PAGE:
New blueprint to protect and prepare nation from flooding

Wednesday July 15th, 2020

A new plan to better protect and prepare millions of homes and businesses from the risk of flooding that the climate emergency will bring in the future has been launched today (Tuesday 14 July) by the Environment Agency (EA).blue_print_5457175Med

With more extreme weather expected, including summer temperatures up to 7.4˚C hotter and 59% more rainfall by 2050, the new Flood and Coastal Erosion Risk Management Strategy sets out how we will build up the resilience of millions more homes and businesses as part of the EA’s green recovery plan into the next decade.

More than 5.2 million properties in England are already at risk, and climate change will lead to even more people being affected.

The measures are set to include:

Expanded flood warnings by 2022 to all at risk properties, with 62,000 more families to be added to the service

Increased investment in natural flood management schemes to better protect communities, tackle climate change and create new wildlife habitats

Further promote the use of property flood resilience measures to help homeowners and businesses build back better and recover quicker after flooding

More collaborative partnerships with national road, rail and utilities providers to ensure their investments are flood resilient and benefit the public

The Strategy comes on the same day the government announced details of the £5.2 billion that will be spent on flood protection between 2021 and 2027, alongside a further £200 million for innovative resilience measures in 25 areas, as well as reforms to the FloodRe insurance programme.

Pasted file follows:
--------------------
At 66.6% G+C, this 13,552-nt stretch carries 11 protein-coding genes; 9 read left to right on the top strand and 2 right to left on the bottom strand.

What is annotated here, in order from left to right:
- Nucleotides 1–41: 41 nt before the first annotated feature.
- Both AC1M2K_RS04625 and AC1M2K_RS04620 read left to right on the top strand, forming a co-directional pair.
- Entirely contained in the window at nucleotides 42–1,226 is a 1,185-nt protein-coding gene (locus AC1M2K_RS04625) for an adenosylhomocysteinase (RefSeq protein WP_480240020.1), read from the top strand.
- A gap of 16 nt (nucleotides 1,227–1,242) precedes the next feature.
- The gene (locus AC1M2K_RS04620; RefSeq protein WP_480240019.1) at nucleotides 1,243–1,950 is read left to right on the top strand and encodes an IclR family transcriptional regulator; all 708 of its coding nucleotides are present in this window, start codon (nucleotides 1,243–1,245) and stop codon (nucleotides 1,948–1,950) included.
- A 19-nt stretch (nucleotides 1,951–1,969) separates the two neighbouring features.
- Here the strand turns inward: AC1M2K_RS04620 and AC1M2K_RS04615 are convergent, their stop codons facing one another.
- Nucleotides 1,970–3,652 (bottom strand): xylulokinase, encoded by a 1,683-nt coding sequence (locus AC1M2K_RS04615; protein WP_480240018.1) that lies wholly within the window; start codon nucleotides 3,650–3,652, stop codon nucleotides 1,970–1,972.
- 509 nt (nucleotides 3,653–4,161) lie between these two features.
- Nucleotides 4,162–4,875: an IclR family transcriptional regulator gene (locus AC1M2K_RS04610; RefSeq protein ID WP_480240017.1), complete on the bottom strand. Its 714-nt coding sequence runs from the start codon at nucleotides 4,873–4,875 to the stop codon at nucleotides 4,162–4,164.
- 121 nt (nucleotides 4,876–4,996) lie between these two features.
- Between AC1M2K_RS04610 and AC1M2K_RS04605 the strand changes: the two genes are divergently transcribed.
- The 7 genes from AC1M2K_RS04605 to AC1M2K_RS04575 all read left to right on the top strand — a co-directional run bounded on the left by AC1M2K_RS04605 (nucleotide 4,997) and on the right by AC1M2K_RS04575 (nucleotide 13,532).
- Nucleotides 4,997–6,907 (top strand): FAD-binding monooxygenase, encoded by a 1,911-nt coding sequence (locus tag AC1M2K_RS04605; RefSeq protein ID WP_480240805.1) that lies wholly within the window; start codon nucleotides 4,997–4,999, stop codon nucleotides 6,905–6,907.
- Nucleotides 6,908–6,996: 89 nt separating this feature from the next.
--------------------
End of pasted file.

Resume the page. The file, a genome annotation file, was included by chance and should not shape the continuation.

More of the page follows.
In addition, the Environment Agency is ready to deliver on flood schemes in 22 areas across England after the Government announced a further £170 million to accelerate flood defence construction in 2020 or 2021.

The Strategy sets out a series of natural flood management schemes that will not only reduce the risks to local communities, but also tackle climate change through carbon sequestration and new habitats for wildlife.

These include:

reconnecting rivers with their natural floodplain and restoring bends, recognising the role of soils in reducing rapid run-off, or creating new areas where water can be stored

planting more trees and restoring peatland, helping to slow the run-off of water into rivers, while also creating important natural habitats and taking carbon out of the atmosphere.

in urban areas, using green infrastructure such as restored habitats and sustainable drainage systems to reduce flood risk and provide local people with more green spaces

in coastal areas, creating wetlands and saltmarshes, and using beach nourishment to manage erosion and provide habitats for wildlife.

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